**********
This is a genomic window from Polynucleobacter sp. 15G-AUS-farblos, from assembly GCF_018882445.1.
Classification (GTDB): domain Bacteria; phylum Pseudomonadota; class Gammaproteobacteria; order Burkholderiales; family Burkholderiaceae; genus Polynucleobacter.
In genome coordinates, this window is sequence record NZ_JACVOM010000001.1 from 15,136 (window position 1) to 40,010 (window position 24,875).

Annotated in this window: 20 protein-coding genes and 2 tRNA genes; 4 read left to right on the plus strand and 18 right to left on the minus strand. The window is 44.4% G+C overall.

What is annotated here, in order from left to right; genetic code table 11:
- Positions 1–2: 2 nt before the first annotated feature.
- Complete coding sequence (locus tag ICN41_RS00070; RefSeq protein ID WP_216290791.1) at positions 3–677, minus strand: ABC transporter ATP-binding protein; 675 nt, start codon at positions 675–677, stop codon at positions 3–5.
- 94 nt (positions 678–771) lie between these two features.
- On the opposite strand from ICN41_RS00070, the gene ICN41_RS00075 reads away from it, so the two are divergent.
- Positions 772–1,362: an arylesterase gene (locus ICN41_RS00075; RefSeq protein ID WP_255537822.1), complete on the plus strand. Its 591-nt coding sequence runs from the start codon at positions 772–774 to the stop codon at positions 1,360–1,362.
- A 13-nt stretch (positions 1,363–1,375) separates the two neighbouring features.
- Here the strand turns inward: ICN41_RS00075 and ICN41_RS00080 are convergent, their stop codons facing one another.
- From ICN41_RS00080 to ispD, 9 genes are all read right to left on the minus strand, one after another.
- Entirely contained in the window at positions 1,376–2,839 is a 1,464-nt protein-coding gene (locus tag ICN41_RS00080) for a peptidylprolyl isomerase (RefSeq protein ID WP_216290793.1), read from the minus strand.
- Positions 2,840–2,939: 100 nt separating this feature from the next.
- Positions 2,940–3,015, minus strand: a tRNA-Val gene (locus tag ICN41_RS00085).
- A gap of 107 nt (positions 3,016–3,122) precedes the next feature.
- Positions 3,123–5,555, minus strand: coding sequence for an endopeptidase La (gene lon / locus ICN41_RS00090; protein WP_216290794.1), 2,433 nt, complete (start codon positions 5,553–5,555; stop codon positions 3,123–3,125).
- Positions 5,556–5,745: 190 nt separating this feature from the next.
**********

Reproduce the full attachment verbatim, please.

This is a genomic window from Polynucleobacter sp. 15G-AUS-farblos, from assembly GCF_018882445.1.
Classification (GTDB): domain Bacteria; phylum Pseudomonadota; class Gammaproteobacteria; order Burkholderiales; family Burkholderiaceae; genus Polynucleobacter.
In genome coordinates, this window is sequence record NZ_JACVOM010000001.1 from 15,136 (window position 1) to 40,010 (window position 24,875).

Annotated in this window: 20 protein-coding genes and 2 tRNA genes; 4 read left to right on the plus strand and 18 right to left on the minus strand. The window is 44.4% G+C overall.

What is annotated here, in order from left to right; genetic code table 11:
- Positions 1–2: 2 nt before the first annotated feature.
- Complete coding sequence (locus tag ICN41_RS00070; RefSeq protein ID WP_216290791.1) at positions 3–677, minus strand: ABC transporter ATP-binding protein; 675 nt, start codon at positions 675–677, stop codon at positions 3–5.
- 94 nt (positions 678–771) lie between these two features.
- On the opposite strand from ICN41_RS00070, the gene ICN41_RS00075 reads away from it, so the two are divergent.
- Positions 772–1,362: an arylesterase gene (locus ICN41_RS00075; RefSeq protein ID WP_255537822.1), complete on the plus strand. Its 591-nt coding sequence runs from the start codon at positions 772–774 to the stop codon at positions 1,360–1,362.
- A 13-nt stretch (positions 1,363–1,375) separates the two neighbouring features.
- Here the strand turns inward: ICN41_RS00075 and ICN41_RS00080 are convergent, their stop codons facing one another.
- From ICN41_RS00080 to ispD, 9 genes are all read right to left on the minus strand, one after another.
- Entirely contained in the window at positions 1,376–2,839 is a 1,464-nt protein-coding gene (locus tag ICN41_RS00080) for a peptidylprolyl isomerase (RefSeq protein ID WP_216290793.1), read from the minus strand.
- Positions 2,840–2,939: 100 nt separating this feature from the next.
- Positions 2,940–3,015, minus strand: a tRNA-Val gene (locus tag ICN41_RS00085).
- A gap of 107 nt (positions 3,016–3,122) precedes the next feature.
- Positions 3,123–5,555, minus strand: coding sequence for an endopeptidase La (gene lon / locus ICN41_RS00090; protein WP_216290794.1), 2,433 nt, complete (start codon positions 5,553–5,555; stop codon positions 3,123–3,125).
- Positions 5,556–5,745: 190 nt separating this feature from the next.